The reading by Chris Lederer and Megan Brownlow begins by stating that Entertainment and Media companies (E&M) have seen a progressive drop in growth compared to the GDP, but it goes on to point out that it is only true in certain areas. Venezuela, for example has experienced tremendous growth in E&M spending, doubling GDP growth. As it was brought up during the Friday lecture by Astrid Scott, E&M companies such as the ABC are slowly shifting from a traditional media platform to more of an online presence. Astrid herself that she doesn’t want to call the ABC simply as broadcasters as they realize that to stay relevant in this developing media landscape, companies need to adapt to these trends.
Relevance is also what will sustain E&M companies for the coming years as against popular option of youths living with their parents, that demographic consumes more media than any other, are highly adaptable to new digital platforms and most importantly they are more open to digital spending. There also seems to have an emphasis on globalization, as the traditional ‘big’ markets are not as profitable as they used to be, therefore it would behoove E&M companies to invest into spreading their content to emerging markets. With more and more people around the world having access to the internet, it has become even easier to spread content all over the world. A clear example of this is the video streaming service, Netflix. It became accessible in 130 countries, creating a global homogeny where those seeking content can consume it all over the world.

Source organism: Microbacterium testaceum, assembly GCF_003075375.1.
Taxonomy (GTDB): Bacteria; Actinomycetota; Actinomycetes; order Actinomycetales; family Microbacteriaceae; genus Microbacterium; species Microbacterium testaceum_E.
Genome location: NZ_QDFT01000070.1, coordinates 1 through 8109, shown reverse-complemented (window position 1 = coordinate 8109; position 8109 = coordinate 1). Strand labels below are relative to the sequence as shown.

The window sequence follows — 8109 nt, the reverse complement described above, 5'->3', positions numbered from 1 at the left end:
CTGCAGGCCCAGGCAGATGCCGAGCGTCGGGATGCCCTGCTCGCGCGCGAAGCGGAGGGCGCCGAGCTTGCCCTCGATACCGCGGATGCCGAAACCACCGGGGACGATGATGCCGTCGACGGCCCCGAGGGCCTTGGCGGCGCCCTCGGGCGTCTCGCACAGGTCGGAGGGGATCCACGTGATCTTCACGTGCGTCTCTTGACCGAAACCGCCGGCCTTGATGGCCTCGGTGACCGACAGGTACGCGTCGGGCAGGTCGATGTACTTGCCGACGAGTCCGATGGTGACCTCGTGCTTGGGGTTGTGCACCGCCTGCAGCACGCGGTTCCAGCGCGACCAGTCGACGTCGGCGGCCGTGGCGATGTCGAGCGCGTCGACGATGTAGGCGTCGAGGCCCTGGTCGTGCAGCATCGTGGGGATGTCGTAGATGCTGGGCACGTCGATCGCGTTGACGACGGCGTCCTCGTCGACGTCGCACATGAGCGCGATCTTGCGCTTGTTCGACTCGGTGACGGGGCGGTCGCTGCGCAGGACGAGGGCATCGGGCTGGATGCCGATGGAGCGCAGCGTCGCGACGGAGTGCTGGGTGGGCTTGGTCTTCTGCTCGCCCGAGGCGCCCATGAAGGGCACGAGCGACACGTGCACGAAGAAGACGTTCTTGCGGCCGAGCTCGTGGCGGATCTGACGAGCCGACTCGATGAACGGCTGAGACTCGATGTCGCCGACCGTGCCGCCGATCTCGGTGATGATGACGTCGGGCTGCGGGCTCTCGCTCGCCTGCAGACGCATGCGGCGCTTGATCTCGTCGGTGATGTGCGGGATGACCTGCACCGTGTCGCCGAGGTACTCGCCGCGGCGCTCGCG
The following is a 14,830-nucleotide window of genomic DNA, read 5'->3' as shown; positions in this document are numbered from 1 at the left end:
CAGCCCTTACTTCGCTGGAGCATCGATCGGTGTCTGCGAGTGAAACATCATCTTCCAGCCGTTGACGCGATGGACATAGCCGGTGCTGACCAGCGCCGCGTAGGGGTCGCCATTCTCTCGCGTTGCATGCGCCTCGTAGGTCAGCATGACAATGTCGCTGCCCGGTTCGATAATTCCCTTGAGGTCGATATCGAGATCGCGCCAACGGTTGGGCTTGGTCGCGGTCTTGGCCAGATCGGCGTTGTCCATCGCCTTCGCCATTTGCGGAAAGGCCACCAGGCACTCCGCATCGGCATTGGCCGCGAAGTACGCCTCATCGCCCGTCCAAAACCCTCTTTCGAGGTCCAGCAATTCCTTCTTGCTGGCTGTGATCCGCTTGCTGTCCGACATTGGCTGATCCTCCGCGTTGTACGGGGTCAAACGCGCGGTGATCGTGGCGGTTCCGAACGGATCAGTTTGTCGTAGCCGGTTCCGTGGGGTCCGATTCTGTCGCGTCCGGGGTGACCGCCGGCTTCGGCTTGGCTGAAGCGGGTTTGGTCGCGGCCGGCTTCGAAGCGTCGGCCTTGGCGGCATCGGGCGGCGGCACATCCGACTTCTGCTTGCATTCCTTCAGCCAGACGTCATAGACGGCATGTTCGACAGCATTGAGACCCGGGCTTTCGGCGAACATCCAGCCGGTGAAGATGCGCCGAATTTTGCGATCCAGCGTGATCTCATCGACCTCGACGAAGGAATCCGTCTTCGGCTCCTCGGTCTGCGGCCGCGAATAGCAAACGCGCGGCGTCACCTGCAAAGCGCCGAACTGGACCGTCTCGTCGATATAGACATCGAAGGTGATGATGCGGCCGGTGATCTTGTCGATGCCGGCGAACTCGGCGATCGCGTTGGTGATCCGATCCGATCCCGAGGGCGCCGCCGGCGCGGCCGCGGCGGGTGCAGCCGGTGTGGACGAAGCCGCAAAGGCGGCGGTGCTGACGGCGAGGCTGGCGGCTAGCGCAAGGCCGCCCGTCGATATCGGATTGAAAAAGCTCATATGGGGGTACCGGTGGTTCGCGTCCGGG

This appears to be a case of ‘sink or swim’ where long established and more ‘traditional’ E&M companies are in consumer transition phase as their long term success depends on whether they adapt to these new changes or resist.